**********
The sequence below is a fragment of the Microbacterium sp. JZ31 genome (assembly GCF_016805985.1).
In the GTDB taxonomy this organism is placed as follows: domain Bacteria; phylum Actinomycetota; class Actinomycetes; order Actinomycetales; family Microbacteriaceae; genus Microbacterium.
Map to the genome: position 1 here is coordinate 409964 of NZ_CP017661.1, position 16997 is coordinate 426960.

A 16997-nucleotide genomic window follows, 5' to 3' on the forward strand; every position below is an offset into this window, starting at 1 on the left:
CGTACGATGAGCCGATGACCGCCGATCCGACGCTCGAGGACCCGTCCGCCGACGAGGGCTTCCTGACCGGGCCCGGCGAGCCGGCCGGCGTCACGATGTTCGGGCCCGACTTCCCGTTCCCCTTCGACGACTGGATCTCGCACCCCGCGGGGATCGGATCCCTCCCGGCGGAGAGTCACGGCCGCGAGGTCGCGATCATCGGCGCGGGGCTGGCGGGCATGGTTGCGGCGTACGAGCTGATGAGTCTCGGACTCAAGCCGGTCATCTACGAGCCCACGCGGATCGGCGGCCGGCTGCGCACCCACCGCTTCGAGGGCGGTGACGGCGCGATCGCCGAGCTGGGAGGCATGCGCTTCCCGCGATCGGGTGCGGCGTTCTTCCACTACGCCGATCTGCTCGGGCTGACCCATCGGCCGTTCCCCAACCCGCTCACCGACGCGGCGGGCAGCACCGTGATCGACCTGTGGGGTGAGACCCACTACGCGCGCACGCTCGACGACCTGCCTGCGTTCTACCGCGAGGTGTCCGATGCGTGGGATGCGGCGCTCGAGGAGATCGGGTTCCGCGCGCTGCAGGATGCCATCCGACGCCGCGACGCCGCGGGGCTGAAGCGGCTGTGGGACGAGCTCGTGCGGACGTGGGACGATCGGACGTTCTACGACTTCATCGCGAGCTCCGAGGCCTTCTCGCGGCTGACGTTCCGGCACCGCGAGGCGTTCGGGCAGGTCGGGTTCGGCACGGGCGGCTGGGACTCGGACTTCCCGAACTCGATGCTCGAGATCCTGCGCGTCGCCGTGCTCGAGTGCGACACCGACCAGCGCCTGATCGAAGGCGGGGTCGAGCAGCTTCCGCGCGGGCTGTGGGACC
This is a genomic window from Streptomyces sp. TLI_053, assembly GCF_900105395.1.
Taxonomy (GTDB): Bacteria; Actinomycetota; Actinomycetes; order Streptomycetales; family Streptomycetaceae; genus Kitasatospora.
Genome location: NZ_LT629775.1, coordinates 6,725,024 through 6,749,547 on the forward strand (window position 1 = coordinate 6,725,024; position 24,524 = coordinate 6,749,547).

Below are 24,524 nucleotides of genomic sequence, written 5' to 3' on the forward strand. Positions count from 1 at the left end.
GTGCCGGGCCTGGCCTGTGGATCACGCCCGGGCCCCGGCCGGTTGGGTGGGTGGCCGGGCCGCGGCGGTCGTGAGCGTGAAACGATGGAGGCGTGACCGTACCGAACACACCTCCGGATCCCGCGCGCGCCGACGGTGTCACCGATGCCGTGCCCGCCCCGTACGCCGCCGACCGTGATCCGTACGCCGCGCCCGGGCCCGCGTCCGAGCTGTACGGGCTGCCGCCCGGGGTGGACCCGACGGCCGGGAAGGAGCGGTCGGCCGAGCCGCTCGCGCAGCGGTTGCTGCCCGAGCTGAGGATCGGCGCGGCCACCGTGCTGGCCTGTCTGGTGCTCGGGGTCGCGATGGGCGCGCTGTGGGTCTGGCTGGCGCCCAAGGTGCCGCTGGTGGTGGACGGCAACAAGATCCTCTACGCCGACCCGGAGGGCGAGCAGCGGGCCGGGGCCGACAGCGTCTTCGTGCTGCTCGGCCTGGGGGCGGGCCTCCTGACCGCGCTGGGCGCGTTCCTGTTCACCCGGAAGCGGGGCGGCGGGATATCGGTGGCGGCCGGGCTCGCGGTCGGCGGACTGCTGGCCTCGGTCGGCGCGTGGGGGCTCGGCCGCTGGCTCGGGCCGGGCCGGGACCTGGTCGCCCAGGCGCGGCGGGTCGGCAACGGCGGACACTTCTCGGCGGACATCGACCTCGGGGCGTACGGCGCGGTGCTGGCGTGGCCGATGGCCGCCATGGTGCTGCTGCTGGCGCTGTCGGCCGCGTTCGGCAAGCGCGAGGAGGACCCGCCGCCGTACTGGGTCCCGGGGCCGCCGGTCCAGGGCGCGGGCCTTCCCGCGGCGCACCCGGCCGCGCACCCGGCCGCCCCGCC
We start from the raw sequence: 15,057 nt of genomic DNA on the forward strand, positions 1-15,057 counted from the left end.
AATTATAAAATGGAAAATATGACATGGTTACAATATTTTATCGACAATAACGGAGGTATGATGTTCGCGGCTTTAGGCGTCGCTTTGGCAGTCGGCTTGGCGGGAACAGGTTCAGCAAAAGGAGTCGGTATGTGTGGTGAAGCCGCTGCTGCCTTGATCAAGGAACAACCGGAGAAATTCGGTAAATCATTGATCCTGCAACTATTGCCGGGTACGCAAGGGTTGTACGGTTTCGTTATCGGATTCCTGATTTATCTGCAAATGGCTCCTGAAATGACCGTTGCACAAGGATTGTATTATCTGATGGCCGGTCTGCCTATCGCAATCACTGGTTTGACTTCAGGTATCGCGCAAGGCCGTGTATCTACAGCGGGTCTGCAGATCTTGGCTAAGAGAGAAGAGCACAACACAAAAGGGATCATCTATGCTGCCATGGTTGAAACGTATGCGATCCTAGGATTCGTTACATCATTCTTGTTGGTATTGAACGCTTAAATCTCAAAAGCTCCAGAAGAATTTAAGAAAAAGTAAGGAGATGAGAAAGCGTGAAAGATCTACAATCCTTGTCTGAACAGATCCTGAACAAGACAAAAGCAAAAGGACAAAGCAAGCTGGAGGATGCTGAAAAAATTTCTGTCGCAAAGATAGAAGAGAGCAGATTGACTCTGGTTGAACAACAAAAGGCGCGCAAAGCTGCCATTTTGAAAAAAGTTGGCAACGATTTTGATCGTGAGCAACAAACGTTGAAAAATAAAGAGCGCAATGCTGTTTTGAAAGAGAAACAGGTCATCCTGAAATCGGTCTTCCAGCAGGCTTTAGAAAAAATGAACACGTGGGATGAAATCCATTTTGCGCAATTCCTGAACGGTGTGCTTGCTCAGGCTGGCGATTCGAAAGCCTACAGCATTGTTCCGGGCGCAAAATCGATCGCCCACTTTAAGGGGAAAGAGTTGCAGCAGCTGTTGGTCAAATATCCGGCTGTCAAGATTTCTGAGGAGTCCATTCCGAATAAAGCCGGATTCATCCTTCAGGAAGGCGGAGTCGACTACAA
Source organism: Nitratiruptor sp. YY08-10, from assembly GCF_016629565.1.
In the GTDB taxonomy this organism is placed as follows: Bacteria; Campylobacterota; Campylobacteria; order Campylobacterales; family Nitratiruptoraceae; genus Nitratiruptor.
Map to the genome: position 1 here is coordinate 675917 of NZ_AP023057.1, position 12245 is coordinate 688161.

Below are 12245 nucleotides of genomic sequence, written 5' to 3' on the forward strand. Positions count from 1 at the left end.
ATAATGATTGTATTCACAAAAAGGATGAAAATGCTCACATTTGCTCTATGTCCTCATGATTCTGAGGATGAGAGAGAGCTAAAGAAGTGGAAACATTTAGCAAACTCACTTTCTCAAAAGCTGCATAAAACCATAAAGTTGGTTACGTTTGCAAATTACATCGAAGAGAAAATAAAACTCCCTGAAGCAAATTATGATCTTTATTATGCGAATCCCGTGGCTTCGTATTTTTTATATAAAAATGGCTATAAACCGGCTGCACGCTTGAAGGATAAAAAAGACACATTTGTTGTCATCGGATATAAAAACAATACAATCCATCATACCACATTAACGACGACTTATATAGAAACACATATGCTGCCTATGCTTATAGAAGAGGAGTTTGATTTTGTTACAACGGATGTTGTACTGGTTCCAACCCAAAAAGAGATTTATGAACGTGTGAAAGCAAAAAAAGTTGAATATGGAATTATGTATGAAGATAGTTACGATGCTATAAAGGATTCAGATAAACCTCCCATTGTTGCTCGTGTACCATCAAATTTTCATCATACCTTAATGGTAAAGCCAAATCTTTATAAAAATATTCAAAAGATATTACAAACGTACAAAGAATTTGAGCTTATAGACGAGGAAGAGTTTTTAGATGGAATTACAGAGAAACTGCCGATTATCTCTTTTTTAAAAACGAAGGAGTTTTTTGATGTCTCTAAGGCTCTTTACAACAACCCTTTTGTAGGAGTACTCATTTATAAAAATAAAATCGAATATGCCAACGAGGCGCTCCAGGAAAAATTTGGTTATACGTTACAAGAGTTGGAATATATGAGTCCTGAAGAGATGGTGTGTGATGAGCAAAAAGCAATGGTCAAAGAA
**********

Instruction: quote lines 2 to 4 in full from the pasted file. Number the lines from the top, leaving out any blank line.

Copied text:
In the GTDB taxonomy this organism is placed as follows: domain Bacteria; phylum Actinomycetota; class Actinomycetes; order Actinomycetales; family Microbacteriaceae; genus Microbacterium.
Map to the genome: position 1 here is coordinate 409964 of NZ_CP017661.1, position 16997 is coordinate 426960.

A 16997-nucleotide genomic window follows, 5' to 3' on the forward strand; every position below is an offset into this window, starting at 1 on the left: